Before you enroll in Italian language courses (ITAL 10–106):


1. Students currently enrolled in Italian language courses (ITAL 10-105) will receive instructions about consent code distribution before the beginning of registration.

2. All others should email Professor Harder ( as soon as possible with a description of their background in Italian, including classes taken, standardized test scores, and/or other exposure to the language. She will reply with further instructions about obtaining a consent code for the appropriate language course.

Spring 2016 Italian Studies Courses

Schedule information is tentative. Please see the Registrar's Schedule of Classes for current listings.


ITAL 20B Continuing Italian
(1) M,T,W,Th 10:00–10:50, Monteleone
(2) M,T,W,Th 11:00–11:50, Servino
Prerequisite: For students with little or no knowledge of Italian language. Consent Code required (please see instructions in bar to right).
Are you interested in experiencing a taste of Italy right here on campus? If reading an Italian menu with the right accent, understanding Bocelli and Botticelli, speaking the language, and learning about love and passion beyond the stereotypes are not enough to get you involved, we will find many more ways to make your Italian experience worthwhile. Just as in Italy, if you have no specific reasons to study Italian, we will make one up just for you!

image of poster for ITAL 105 spring 2016
ITAL 105A Italian Conversation and Composition
(1) M,W,Th 1:00–1:50, Monteleone
Consent code required (please see instructions in bar to right).
Bring your Italian to the next level! Learn how to express yourself in discussion and writing. We will use writings, films, and music to inspire the exploration of contemporary Italian culture and society. Different styles of newspaper articles, essays, and literary pieces (narrative, descriptive, persuasive, and personal) will also be used as examples of different writing styles to be developed by students. Siete pronti per questa nuova avventura?

image of poster for ITAL 120 spring 2016
ITAL 120B Modern Italian Literature
(1) M,W 2:00–3:20, Servino
Prerequisite: ITAL 30a or the equivalent.
Focuses on the literature of twentieth-century writers such as Sciascia, Lampedusa, Calvino, and Moravia as well as contemporary writers, such as Baricco, Tamaro, Mazzantini, and Giordano with emphasis on the theme of historical, individual, and familial identity within the context of traumatic socio-economic upheaval and transformative cultural events. Several films based on these works will also be examined, with emphasis on an analysis of cinematic innovation. Conducted in Italian.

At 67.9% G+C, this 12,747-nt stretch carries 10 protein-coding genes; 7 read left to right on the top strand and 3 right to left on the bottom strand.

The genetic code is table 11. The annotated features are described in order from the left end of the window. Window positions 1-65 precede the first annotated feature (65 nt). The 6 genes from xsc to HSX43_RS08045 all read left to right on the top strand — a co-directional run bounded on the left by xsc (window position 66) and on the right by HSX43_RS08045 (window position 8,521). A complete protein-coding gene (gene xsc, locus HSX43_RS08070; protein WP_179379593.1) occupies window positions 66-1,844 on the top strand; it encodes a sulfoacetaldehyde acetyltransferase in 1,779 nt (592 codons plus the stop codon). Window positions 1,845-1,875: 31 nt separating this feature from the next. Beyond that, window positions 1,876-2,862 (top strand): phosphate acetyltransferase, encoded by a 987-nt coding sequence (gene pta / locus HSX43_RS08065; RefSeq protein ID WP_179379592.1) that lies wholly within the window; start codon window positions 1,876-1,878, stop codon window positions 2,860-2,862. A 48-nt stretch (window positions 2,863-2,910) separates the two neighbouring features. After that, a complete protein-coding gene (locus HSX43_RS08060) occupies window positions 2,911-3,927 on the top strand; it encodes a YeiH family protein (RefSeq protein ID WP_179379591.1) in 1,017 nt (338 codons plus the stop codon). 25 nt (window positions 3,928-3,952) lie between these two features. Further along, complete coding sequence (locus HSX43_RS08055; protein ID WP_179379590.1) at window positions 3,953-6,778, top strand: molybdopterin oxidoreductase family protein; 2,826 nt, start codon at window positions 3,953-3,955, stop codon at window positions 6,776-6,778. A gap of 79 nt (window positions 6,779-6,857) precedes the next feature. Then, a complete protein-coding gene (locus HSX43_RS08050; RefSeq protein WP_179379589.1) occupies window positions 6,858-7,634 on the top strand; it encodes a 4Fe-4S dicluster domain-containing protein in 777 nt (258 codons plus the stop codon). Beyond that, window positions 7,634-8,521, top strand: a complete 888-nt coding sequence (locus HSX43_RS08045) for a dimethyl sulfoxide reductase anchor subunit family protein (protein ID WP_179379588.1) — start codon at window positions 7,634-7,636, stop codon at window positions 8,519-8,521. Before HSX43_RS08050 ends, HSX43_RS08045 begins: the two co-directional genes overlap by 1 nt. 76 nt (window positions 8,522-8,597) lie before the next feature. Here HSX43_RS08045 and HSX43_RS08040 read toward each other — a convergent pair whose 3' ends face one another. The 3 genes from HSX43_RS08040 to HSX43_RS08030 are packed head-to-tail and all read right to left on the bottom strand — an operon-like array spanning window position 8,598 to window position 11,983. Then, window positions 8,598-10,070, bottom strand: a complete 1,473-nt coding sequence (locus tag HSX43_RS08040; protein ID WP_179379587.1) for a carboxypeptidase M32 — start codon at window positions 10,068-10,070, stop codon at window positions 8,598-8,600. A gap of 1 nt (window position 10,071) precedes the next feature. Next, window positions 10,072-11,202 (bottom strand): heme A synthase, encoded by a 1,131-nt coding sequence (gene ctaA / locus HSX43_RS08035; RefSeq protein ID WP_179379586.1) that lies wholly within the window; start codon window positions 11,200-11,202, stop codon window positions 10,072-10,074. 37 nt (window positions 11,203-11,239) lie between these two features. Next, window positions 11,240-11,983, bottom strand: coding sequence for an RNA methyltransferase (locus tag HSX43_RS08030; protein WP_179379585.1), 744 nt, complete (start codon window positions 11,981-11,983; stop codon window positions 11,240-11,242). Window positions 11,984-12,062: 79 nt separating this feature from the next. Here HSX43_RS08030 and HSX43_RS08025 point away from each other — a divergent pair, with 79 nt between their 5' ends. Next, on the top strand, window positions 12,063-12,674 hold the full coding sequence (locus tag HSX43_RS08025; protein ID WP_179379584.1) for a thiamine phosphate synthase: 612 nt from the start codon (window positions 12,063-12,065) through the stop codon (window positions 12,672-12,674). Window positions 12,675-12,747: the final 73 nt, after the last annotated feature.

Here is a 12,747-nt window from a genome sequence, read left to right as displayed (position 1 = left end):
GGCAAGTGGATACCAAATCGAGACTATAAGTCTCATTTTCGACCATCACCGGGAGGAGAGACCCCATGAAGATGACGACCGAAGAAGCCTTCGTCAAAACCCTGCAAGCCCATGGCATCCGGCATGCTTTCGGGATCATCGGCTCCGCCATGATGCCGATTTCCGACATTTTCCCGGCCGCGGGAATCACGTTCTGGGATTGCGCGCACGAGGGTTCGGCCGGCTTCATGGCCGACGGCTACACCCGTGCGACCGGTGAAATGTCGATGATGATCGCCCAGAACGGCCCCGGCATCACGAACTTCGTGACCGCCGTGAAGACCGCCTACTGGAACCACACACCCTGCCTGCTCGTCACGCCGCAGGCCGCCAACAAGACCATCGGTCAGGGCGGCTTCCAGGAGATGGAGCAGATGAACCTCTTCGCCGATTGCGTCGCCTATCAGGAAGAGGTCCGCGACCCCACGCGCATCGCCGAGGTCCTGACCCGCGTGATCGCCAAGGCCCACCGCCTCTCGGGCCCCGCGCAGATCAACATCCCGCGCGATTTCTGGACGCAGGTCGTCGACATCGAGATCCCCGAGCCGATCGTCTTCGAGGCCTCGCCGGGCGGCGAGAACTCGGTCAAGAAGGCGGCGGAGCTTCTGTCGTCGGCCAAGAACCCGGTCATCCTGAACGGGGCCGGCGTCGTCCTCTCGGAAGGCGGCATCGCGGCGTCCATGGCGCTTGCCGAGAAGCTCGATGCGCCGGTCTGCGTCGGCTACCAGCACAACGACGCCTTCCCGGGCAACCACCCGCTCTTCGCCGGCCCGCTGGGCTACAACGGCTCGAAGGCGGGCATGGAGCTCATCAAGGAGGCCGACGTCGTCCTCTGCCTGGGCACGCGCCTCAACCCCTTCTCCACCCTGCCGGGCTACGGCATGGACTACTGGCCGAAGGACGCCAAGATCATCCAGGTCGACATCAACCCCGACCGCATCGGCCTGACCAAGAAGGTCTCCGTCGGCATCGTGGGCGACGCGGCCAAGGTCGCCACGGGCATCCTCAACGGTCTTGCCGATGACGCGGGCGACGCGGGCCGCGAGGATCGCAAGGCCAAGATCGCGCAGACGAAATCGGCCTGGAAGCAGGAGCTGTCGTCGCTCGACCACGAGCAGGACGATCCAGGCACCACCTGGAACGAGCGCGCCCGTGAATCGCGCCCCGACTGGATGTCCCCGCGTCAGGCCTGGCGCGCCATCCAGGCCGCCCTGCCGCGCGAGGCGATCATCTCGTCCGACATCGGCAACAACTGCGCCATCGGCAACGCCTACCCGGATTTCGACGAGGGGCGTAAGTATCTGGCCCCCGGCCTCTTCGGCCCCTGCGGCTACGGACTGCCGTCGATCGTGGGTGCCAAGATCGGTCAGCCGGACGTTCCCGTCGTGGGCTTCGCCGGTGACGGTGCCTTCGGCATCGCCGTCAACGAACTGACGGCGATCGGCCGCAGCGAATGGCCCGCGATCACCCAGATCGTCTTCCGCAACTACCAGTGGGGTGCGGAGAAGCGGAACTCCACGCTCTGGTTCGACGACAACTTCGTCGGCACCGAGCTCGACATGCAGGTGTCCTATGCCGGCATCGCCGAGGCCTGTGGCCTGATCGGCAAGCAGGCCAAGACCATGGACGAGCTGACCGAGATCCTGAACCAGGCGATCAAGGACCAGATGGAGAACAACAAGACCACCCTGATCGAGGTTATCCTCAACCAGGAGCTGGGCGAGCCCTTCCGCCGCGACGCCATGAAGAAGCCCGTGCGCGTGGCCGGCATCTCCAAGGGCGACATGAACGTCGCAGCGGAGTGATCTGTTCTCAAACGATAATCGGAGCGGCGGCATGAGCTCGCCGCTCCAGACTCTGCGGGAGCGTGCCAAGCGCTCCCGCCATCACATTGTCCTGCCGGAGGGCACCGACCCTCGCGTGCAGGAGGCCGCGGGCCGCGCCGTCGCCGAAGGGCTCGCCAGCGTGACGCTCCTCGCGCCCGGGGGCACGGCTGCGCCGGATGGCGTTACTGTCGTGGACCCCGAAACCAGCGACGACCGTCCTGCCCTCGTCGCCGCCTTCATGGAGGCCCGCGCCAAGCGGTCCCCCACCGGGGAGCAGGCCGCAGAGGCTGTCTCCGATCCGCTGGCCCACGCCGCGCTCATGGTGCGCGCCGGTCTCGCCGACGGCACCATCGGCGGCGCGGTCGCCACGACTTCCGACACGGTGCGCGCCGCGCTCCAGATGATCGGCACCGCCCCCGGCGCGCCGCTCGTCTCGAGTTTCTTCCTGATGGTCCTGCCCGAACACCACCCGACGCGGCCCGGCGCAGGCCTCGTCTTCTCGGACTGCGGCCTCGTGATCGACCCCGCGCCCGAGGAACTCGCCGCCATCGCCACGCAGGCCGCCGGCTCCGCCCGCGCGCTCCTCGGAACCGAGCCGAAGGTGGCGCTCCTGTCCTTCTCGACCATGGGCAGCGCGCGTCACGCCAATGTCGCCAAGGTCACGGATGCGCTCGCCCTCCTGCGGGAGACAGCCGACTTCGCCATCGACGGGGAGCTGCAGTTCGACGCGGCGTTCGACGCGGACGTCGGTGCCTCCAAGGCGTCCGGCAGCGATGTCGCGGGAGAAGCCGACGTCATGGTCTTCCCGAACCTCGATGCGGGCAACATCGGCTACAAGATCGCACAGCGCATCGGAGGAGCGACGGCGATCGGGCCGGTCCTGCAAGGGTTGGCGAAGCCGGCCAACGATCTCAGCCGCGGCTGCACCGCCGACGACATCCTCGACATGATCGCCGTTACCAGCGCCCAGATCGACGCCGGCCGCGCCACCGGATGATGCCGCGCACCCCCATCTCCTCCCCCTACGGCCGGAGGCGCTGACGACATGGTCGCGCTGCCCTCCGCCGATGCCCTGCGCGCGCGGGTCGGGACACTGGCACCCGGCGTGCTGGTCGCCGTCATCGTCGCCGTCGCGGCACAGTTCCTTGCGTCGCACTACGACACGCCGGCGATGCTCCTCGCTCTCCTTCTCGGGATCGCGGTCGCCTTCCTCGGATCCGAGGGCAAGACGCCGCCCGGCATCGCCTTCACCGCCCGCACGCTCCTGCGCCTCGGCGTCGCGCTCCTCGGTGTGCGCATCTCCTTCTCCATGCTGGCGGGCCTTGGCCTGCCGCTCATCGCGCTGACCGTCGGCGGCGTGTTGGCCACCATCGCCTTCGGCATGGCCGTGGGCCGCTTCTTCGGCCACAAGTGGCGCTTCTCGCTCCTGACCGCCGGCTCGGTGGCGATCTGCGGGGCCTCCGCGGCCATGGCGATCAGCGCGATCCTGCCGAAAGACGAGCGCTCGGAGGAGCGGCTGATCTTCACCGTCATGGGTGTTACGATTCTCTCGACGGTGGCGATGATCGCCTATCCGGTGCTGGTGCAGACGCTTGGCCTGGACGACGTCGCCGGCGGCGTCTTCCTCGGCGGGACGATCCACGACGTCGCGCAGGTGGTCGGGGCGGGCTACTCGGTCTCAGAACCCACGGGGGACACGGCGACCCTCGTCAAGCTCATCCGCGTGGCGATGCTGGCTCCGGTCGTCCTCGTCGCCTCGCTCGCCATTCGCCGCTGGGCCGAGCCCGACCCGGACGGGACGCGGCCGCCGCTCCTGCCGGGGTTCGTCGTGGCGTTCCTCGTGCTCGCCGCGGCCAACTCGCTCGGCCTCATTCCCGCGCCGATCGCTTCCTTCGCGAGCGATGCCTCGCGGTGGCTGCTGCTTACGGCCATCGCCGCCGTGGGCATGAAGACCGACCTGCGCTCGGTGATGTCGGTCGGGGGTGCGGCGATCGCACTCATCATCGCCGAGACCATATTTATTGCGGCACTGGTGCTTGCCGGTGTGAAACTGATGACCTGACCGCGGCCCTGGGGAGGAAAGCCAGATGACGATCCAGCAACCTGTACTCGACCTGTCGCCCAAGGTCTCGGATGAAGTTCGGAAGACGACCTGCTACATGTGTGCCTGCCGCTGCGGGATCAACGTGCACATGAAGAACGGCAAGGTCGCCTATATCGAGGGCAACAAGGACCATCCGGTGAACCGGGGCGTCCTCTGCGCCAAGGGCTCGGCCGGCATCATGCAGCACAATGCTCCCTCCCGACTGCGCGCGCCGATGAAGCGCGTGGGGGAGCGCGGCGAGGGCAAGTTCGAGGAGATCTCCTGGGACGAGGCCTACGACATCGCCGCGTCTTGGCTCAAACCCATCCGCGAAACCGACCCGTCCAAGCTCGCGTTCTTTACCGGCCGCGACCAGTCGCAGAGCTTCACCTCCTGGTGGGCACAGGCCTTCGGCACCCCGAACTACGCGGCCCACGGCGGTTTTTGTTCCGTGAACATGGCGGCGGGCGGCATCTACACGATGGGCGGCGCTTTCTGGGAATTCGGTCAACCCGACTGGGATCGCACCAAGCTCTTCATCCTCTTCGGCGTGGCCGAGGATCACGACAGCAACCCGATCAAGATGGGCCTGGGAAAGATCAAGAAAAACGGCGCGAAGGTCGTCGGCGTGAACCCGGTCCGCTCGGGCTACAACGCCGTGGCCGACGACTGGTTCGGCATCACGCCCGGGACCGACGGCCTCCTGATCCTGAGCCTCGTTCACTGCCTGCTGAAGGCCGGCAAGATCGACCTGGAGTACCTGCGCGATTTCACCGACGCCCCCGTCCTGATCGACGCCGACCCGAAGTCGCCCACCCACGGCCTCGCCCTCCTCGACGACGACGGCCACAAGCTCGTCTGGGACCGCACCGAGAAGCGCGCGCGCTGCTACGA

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CLAS 150B Pompeii: Life in the Shadow of Vesuvius
(1) T,Th 2:00–3:20, Koloski-Ostrow
Examines Pompeii and Herculaneum, buried by Vesuvius in 79 CE, using the ancient cities' art, architecture, and wall writings to understand the social, political, economic, and religious realities of Roman life on the Bay of Naples, especially in the first century CE.

CLAS 166A Medieval Literature: A Millennium of God, Sex, and Death
(1) M,W 3:30–4:50, Walker
A survey of Medieval Latin literature in translation, beginning with the fourth-century church fathers and ending with the early Renaissance. Includes Augustine, Ambrose, Jerome, Egeria, Jordanes, Gregory of Tours, Isidore of Seville, Bede, Alcuin, Einhard, Hroswitha, Geoffrey of Monmouth, Hildegard, Anselm, and others.

FA 45B Art of the Early Renaissance in Italy
(1) T,F 12:30–1:50, Unglaub
May not be taken for credit by students who took FA 51a in prior years.
Examines major painters, sculptors, and architects in Florence, Rome, and Venice from Giotto to Bellini (1290-1500). Important themes include the revival of Antiquity, the visual arts and the culture of Humanism, the Rise of the Medici, art and the ideal of the Republic, the development of art theory and criticism, Naturalism and the Sacred image, and the relation of artists and patrons during times of crisis (black death, Pazzi Conspiracy, and Savonarola).

HIST 170A Italian Films, Italian Histories
(1) T,F 11:00–12:20, Kelikian
Explores the relationship between Italian history and Italian film from unification to 1975. Topics include socialism, fascism, the deportation of Jews, the Resistance, the Mafia, and the emergence of an American-style star fixation in the 1960s.

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Schedule information is tentative. Please see the Registrar's Schedule of Classes for current listings.


Students seeking to pursue Italian Studies further may petition for an Independent Interdisciplinary Major or IIM and discuss various options with the Italian Studies faculty members. For more information, please visit our IIM in Italian Studies page.

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